63 Autobiography, 261–62. Compare Mill's statement in Representative Government that he would not even require institutions of universal education to be in place before imposing an educational requirement for voting: “When society has not performed its duty, by rendering this amount of instruction accessible to all, there is some hardship in the case, but it is a hardship that ought to be borne” (Representative Government, 263).

64 John M. Robson and Jack Stillinger, introduction, in CW, 1:xix–xx.

65 Wendy Donner takes this passage to show that Mill was never firmly committed to plural voting (Mill, 101). In fairness to Donner, this may be partly due to a sentence that I did not quote, in which Mill relates that he had never discussed plural voting with Harriet Taylor Mill and does not know what she would have said about it. Still, given Mill's unequivocal pronouncements in favor of plural voting in “Thoughts on Parliamentary Reform” and Representative Government, it is much more likely that he was initially quite convinced that the proposal should be adopted, with what Donner calls his “uncertainty and wavering in the extreme” only beginning several years later.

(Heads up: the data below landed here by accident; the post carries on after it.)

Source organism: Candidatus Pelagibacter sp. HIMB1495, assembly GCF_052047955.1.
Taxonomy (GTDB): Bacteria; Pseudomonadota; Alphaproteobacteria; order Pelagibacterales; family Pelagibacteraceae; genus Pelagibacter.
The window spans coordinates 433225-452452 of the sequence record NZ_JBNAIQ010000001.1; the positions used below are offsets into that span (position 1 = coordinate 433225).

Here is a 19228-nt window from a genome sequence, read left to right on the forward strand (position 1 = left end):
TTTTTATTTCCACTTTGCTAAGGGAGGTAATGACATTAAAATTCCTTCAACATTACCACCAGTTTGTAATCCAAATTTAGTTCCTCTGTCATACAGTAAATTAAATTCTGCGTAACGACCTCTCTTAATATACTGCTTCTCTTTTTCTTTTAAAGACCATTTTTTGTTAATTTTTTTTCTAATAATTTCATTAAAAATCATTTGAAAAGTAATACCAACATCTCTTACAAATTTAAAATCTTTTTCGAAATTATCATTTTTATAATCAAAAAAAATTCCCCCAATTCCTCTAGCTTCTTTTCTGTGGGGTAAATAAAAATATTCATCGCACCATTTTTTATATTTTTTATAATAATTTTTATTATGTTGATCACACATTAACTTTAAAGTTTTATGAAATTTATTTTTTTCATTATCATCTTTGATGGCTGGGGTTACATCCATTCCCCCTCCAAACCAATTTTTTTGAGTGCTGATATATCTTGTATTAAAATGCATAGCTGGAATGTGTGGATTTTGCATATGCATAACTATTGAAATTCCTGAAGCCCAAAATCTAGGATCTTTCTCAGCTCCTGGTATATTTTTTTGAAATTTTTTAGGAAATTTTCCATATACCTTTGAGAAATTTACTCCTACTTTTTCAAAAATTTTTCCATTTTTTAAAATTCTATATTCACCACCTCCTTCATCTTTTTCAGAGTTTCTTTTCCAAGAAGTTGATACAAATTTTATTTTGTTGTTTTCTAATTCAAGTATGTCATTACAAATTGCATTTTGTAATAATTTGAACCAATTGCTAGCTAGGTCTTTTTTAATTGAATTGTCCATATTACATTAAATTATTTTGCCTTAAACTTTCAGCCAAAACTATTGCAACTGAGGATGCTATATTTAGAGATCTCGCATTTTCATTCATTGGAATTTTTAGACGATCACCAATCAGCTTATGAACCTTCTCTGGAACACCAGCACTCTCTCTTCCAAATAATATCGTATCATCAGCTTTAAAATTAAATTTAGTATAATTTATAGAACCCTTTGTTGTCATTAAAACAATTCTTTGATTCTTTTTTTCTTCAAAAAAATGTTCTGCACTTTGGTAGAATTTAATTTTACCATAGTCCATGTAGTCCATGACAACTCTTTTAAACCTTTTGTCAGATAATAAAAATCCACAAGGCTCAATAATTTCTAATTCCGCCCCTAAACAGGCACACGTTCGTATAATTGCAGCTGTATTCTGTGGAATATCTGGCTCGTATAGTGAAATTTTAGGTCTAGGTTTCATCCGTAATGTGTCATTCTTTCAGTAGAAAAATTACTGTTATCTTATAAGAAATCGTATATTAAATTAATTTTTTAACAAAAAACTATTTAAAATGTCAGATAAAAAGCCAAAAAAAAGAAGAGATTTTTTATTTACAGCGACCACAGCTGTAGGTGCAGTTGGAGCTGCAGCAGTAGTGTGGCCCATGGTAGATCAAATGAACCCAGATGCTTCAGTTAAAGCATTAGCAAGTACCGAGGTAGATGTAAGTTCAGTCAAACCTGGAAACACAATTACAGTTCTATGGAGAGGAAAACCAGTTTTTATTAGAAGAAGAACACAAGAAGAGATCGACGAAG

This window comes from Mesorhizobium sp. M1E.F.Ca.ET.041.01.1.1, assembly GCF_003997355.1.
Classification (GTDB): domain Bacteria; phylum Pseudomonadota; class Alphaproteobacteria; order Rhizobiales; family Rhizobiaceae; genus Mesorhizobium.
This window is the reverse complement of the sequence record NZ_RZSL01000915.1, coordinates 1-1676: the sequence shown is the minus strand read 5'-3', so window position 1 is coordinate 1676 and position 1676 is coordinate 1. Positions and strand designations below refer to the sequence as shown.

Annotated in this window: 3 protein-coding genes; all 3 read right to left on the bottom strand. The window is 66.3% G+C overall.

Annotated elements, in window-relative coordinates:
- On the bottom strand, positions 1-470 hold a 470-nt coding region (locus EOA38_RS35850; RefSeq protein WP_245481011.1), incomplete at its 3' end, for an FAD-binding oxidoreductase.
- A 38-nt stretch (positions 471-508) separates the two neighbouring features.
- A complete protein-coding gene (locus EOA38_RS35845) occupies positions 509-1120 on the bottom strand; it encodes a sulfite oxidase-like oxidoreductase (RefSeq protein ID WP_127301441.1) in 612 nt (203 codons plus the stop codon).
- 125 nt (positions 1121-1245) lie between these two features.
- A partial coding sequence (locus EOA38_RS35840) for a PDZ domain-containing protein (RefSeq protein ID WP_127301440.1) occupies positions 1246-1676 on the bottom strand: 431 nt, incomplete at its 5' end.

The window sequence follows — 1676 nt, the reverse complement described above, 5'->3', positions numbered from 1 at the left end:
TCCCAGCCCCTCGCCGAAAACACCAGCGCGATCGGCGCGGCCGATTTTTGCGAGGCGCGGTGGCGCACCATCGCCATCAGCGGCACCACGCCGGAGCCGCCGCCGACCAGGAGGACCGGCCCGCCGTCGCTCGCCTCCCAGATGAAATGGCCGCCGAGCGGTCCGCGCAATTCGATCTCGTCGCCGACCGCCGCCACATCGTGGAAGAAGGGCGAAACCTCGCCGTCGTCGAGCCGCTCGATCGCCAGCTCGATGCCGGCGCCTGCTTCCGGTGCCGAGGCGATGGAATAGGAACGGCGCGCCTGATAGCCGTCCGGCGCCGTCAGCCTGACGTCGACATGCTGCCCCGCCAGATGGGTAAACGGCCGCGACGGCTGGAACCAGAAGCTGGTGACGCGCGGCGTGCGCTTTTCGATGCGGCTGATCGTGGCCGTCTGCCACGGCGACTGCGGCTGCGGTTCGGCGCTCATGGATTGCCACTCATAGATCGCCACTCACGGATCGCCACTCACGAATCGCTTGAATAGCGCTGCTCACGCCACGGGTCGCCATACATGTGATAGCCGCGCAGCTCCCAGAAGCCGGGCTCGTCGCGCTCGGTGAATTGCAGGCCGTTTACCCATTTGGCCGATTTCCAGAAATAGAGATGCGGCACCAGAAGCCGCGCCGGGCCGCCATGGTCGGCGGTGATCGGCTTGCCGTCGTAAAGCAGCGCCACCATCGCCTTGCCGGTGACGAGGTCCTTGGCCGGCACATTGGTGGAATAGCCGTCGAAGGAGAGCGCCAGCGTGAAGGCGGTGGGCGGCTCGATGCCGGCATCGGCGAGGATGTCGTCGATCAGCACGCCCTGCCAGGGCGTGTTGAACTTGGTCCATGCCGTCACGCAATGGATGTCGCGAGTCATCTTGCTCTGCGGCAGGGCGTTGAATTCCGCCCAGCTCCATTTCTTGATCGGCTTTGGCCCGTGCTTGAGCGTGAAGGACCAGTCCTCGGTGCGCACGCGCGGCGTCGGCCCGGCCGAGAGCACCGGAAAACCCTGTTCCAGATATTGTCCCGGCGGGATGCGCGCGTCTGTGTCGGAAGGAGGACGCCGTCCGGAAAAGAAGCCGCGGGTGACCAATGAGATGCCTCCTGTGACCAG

66 J. S. Mill, “Representation of the People [5],” in CW, 28:84–85. Tristram McPherson has presented me with a difficult question in connection with this passage, namely why it is that Mill would not in principle favor plural voting even while the franchise is restricted. Even if there were relatively few voters, and they were relatively wealthy, would not his competence-, education-, and justice-based arguments still support the adoption of plural voting? One possible explanation is that all of these arguments are window-dressing and that the class-balancing argument really is (as Sarvasy assumes) Mill's sole true rationale for plural voting. Another is that Mill simply did not think through the implications of his own arguments. A third possibility, though, is more charitable to Mill. This is that he takes the sort of plural voting that already exists at this stage in British political history, whereby graduates of certain universities receive additional votes of a sort, to be roughly adequate, with at most its being necessary to expand the number of universities whose graduates enjoy special representation. In a letter of 1857 (to an unidentified recipient), Mill does say that he “should be glad” to see graduates of the University of London gain representation (CW, 15:544).

67 Baum, Rereading Power and Freedom in J. S. Mill, 244.

68 Mill happens to describe this speech in his Autobiography in a way that even more clearly establishes that this was his point (CW, 1:288–89). See also Riley, “Mill's Neo-Athenian Model of Democracy,” 247n19.

69 Miller, J. S. Mill, 57–59.

70 Utilitarianism, 251.

71 Riley, “Utilitarian Ethics and Democratic Government.”

72 But see Harwood, Robin, “More Votes for Ph.D.'s,” Journal of Social Philosophy 29, no. 3 (1998): 129–41CrossRefGoogle Scholar; Fudge, Robert and Quinn, Carol, “On Harwood's Plural Voting System,” Journal of Social Philosophy 32, no. 4 (2001): 500505 CrossRefGoogle Scholar; Joseph Farkas, “One Man, ¼ Vote,” New York Times, March 29, 1974, 35.